When the pandemic kept Rabbi Emily Meyer stuck at home last year, she took up a hobby familiar to any elementary school student — doodling.
But Meyer, a Jewish educator in the Pittsburgh area, didn’t use the margins of a notebook as her canvas. Instead, she started drawing around Hebrew letters, using brightly colored markers to hug the contours of the aleph-bet, the Hebrew alphabet, sometimes making detours to doodle images related to each letter. Then she started posting them on Facebook as Doodly Jew.
In the process, she realized that the doodling process could be a tool to teach Hebrew words, Jewish prayers and the names of the weekly Torah portion.
“This is not art that you can hang up in a museum, right? These are really doodles,” Meyer said. But she stressed that art doesn’t have to be professionally produced to be worthwhile, saying, “There’s actually a cognitive benefit to drawing shapes and images to represent words.”
Over time, Meyer began collaborating with other Jewish educators to produce more involved videos, still based on her drawings. In addition, Jewish educators across the country have used Meyer’s videos to teach vocabulary — a boon at a time when many Hebrew schools have remained virtual and teachers are contending with challenges engaging students.
“That for me is definitely the most rewarding element of this, finding a way to reach into the screen of the students and help them engage,” Meyer said.
We spoke to Meyer about how she became Doodly Jew, the historical tradition that inspires her and how she hopes Hebrew education can evolve. This interview has been lightly edited for length and clarity.
JTA: How did you come up with the idea of doodling as a way to teach Hebrew?
I’ve been a teacher for a long time and I am a rabbi. It’s hard to find ways to engage students. Teachers are always doing amazing work, and in the pandemic had to step up and figure out how to do their amazing work in a mostly digital realm. So I wanted to help create something to make it easier for teachers to engage students online. I thought about ways to simply, quickly, show something interesting about Hebrew. I know it’s really hard to teach a second language or a heritage language online.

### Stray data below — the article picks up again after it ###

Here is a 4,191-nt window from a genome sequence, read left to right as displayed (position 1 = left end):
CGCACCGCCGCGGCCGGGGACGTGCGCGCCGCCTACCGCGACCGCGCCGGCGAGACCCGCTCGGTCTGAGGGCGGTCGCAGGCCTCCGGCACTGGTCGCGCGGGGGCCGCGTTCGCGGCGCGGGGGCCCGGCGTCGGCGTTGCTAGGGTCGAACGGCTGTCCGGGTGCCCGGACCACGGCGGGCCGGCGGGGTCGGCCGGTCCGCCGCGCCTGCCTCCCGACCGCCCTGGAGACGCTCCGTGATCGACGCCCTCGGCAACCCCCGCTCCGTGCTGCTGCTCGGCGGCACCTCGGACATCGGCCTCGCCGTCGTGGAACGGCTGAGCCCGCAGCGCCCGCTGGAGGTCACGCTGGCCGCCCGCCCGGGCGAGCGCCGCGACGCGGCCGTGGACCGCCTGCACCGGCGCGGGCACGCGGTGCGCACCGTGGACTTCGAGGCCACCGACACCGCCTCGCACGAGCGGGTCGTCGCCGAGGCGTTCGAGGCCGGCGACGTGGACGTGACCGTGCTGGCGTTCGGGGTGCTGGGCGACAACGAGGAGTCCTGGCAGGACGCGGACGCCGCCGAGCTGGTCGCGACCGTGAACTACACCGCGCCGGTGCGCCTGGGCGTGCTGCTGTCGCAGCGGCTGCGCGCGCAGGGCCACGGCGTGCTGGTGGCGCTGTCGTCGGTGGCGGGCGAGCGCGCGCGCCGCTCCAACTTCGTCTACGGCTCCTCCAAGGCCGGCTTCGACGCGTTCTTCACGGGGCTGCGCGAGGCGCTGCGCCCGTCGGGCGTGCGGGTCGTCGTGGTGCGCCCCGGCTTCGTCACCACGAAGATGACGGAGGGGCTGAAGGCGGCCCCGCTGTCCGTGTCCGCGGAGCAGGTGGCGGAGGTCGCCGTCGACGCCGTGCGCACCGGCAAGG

But actually doodling around the letters of the aleph bet is age-old — it’s part of Jewish tradition to have illuminated manuscripts.
Tell me more about how you see Doodly Jew as connected to historical examples of art related to the aleph bet.
Art has been a part of Judaism for as long as we understand, and creativity is really valuable in seeing shapes and letters in the aleph bet.
In the story of all the letters coming to God and asking which one can be used first for the creation of the world, they’re making their case to be used first in the creation of the world. It talks about how each letter has words that are connected to it, are integral to it, like the letter took on the personality of the words that they begin. And the shape of the letters is meaningful, what letters make up the shape of other letters, like the “heh” being made up of that hidden “yud” in there. And from those ideas we go to the illuminated manuscripts of the 1100s to 1200s and beyond.
Making Hebrew beautiful is a part of the evolving story of Jewish interpretation. Making Hebrew beautiful is valuable.
What do you want your audience, or students who are learning from your videos to get out of your doodles?
I want students to get a deeper appreciation for Hebrew, more familiarity with vocabulary and playfulness, love of learning. That’s part of what Judaism has as a core value. So I’m just hoping to enhance that love and that creativity and that excitement for engaging with Hebrew.
We know that children learn best when they’re doing something creative or doing something playful. I also talk about that when I work with teachers, showing them that being creative is part of this tradition and that we shouldn’t shy away from playing with the letters.
Do you have a favorite video that you’ve done so far?
My favorite work that I’ve been doing is my collaboration pieces, so I got to collaborate with some amazing artists like Chava Mirel and Eliana Light and Ben Pagliaro on songs and prayers, with the added visual benefit of doodling, and that’s been absolutely rewarding.
Hopefully, that shows teachers and students that art can be a way to engage with the prayers of our tradition, not being afraid to give students colored pencils or markers to use during tefillah [prayer] time. I hear from a lot of teachers that they’re looking for ways to engage students during tefillah, and hopefully just getting to play with art, getting to play with prayer artistically, is good inspiration.